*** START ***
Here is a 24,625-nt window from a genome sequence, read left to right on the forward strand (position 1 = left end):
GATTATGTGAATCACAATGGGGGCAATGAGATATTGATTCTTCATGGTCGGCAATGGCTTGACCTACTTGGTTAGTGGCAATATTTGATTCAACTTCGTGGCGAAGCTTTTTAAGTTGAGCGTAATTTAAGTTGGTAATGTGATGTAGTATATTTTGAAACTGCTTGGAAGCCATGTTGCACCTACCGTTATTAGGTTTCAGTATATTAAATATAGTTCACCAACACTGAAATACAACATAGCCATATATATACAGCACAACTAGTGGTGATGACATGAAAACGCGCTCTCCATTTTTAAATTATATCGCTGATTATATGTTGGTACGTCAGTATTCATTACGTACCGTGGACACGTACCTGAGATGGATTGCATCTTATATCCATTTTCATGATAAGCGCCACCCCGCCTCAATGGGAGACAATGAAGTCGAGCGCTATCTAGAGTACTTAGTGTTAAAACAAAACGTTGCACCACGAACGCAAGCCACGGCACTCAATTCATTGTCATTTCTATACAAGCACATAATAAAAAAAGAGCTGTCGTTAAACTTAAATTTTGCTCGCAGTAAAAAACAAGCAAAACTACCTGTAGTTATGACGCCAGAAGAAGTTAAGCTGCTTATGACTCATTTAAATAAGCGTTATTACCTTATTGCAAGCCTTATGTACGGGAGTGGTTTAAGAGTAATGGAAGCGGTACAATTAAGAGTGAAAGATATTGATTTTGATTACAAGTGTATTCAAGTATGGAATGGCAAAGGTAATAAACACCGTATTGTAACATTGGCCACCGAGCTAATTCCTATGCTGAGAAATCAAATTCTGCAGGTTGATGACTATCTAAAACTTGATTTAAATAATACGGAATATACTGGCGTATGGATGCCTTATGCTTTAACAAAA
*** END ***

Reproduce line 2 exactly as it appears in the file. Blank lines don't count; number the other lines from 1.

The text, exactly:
GATTATGTGAATCACAATGGGGGCAATGAGATATTGATTCTTCATGGTCGGCAATGGCTTGACCTACTTGGTTAGTGGCAATATTTGATTCAACTTCGTGGCGAAGCTTTTTAAGTTGAGCGTAATTTAAGTTGGTAATGTGATGTAGTATATTTTGAAACTGCTTGGAAGCCATGTTGCACCTACCGTTATTAGGTTTCAGTATATTAAATATAGTTCACCAACACTGAAATACAACATAGCCATATATATACAGCACAACTAGTGGTGATGACATGAAAACGCGCTCTCCATTTTTAAATTATATCGCTGATTATATGTTGGTACGTCAGTATTCATTACGTACCGTGGACACGTACCTGAGATGGATTGCATCTTATATCCATTTTCATGATAAGCGCCACCCCGCCTCAATGGGAGACAATGAAGTCGAGCGCTATCTAGAGTACTTAGTGTTAAAACAAAACGTTGCACCACGAACGCAAGCCACGGCACTCAATTCATTGTCATTTCTATACAAGCACATAATAAAAAAAGAGCTGTCGTTAAACTTAAATTTTGCTCGCAGTAAAAAACAAGCAAAACTACCTGTAGTTATGACGCCAGAAGAAGTTAAGCTGCTTATGACTCATTTAAATAAGCGTTATTACCTTATTGCAAGCCTTATGTACGGGAGTGGTTTAAGAGTAATGGAAGCGGTACAATTAAGAGTGAAAGATATTGATTTTGATTACAAGTGTATTCAAGTATGGAATGGCAAAGGTAATAAACACCGTATTGTAACATTGGCCACCGAGCTAATTCCTATGCTGAGAAATCAAATTCTGCAGGTTGATGACTATCTAAAACTTGATTTAAATAATACGGAATATACTGGCGTATGGATGCCTTATGCTTTAACAAAA